MSDP photographer Nina Berman has been documenting fracking’s impact on families in rural Bradford and Susquehanna Counties since 2010. In areas marked by dirt roads, sparse commercial activity, and no cell-phone signals, she has chronicled the decline in health of families who live near active fracking wells. Her subjects suffer from massive seizures, unexplained rashes, and frequent nausea; they test positive for radon exposure; their farm animals have died. Berman has also focused her lens on the air pollution that’s as much a part of modern-day fracking as the water pollution, though it may get less attention. Rig operators test the production of their newly-fracked wells with open flares that release a number of toxic chemicals into the air. Her nighttime shots of the eerie orange light given off by these flares as it illuminates homes, barns, and desolate roadways are paradoxically gorgeous and menacing.
For Lynn Johnson, the act of documenting fracking’s impact on the lives and communities of rural Pennsylvanians echoed a story she had photographed for OnEarth back in 2006 on the emergence of fracking in Colorado; in both states, Johnson saw families struggling to cope with neurological issues, sick children, polluted well water and social turmoil. She says she’s often drawn to what she calls the “accidental activist”—in many cases a woman who has never before thought of herself as political, but who now finds herself compelled to act once the threats posed by fracking begin to encroach on her family’s territory. Johnson is moved, she told me, by the courage it takes for these individuals to speak out—at real risk of ostracism by neighbors, friends, and even extended-family members.
Scott Goldsmith’s focus was to draw more attention to the manner in which post-fracking wastewater is handled—or mishandled. “The water that comes out of the ground after fracking has radioactive elements in it,” he told me. “It’s full of chemicals, but there’s never enough room to store it all. Some of the ponds leak. And some of the water gets trucked away by third parties who illegally dump it into streams and other places.” From his work, Goldsmith soon came to realize that the people most adversely affected by fracking were those least able to fight back: the elderly man living alone in a doublewide, or the rural family that’s living in modest circumstances and is simply trying to get by. As he has noted: you generally don’t find fracking rigs in middle-class or upper-class neighborhoods.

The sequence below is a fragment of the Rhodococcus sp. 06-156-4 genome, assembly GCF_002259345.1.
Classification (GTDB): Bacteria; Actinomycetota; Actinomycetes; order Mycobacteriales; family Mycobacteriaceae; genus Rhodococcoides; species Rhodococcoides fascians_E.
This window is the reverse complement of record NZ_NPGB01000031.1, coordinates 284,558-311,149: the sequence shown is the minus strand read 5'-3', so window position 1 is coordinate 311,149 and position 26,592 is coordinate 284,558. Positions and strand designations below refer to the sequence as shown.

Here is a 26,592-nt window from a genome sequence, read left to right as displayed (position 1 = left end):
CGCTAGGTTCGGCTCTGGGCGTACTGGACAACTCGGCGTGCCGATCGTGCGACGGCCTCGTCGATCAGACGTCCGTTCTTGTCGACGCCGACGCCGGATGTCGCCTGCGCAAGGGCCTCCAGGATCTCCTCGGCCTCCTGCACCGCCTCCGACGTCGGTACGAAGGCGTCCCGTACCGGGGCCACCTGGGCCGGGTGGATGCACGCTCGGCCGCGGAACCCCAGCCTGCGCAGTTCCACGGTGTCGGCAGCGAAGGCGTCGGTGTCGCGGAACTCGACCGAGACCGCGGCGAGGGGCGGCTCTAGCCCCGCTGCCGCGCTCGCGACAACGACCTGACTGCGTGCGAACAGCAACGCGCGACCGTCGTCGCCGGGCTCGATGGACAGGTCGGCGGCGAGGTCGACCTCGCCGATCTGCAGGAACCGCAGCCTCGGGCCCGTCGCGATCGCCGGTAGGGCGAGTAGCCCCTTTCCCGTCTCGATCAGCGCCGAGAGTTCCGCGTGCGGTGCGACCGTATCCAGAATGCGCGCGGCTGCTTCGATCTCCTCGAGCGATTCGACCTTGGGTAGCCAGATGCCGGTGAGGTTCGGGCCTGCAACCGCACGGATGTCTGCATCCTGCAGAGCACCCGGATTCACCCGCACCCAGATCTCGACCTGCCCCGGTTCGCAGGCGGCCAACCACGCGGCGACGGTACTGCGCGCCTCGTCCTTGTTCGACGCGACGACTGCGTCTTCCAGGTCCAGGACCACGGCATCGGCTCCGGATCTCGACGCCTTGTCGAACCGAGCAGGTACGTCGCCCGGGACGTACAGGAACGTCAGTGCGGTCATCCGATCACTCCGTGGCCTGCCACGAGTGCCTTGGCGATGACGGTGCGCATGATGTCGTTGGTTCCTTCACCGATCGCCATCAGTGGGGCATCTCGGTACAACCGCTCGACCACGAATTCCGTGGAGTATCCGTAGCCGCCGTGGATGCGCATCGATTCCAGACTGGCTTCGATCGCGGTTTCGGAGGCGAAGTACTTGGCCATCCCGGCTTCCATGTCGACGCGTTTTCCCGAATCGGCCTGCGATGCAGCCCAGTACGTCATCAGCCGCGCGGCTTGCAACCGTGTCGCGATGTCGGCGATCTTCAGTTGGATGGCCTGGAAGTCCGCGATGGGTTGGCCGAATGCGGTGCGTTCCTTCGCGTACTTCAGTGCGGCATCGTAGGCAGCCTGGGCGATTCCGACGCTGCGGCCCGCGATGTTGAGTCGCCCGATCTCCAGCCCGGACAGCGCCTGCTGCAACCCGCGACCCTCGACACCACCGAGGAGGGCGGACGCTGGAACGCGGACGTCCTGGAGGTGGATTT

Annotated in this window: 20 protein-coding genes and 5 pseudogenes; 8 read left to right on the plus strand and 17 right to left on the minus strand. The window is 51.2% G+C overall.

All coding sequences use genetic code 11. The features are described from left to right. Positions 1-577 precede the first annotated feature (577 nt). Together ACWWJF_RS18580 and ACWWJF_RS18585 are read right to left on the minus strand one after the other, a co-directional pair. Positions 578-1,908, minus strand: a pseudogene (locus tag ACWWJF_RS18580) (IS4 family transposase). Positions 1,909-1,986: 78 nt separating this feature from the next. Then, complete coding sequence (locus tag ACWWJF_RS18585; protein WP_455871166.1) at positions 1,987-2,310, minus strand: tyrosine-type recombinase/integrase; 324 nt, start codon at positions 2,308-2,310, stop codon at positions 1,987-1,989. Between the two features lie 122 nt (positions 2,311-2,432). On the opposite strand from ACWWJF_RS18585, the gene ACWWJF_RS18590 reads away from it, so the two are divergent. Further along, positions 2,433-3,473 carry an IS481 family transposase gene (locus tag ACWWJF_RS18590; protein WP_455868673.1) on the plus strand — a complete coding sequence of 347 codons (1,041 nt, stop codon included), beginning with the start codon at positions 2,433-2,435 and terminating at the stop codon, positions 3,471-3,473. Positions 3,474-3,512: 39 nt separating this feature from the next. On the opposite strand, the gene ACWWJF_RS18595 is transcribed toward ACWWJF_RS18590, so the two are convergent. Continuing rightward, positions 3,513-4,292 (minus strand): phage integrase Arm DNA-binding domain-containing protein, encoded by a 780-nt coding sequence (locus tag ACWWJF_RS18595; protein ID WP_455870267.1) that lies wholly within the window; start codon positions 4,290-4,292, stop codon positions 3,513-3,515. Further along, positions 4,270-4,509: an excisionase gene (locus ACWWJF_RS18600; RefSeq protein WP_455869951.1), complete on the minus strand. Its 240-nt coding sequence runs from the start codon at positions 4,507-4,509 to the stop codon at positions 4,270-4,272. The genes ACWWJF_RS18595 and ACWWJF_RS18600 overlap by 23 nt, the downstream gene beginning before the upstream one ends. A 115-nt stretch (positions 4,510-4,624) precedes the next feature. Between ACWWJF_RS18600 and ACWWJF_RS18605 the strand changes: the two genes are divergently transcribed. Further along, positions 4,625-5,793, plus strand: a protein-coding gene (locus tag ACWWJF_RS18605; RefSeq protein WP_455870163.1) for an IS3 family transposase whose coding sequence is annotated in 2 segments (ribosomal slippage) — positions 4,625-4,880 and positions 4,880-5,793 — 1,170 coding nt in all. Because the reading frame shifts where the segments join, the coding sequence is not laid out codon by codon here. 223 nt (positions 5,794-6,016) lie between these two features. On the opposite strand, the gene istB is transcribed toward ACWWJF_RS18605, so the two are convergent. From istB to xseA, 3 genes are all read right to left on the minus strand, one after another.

In talking to Cohen and his MSDP colleagues, I received a blunt education in the microeconomics of fracking—and also in the psychology of landowners, some of whom are willing to lease their property to energy companies in return for monthly checks as low as $500. Entry-level laborers and truck drivers working the Marcellus Shale can make $40,000 a year; those working the rigs can easily make twice that. But the anguished faces on many of the MSDP’s photographic subjects tell the more complicated stories that emerge only after someone has already signed on the dotted line: the toll taken by a protracted illness, the anger between once-amicable neighbors who will never see eye-to-eye on the issue, the social dissension that fracking sows in communities as doubts about the practice’s safety compete for psychic space with hopes for a solid paycheck or a quick payout.
In the end, just as fracking is too big a story for one photographer to tell, so too may it prove too long a story for one generation of photographers to capture. As Martha Rial told me: “This isn’t just one chapter in my career—the work is just beginning.” The debate over fracking, she feels certain, “isn’t going anywhere.”
Images (in order): Noah Addis, Nina Berman, Nina Berman, Lynn Johnson, Scott Goldsmith, Martha Rial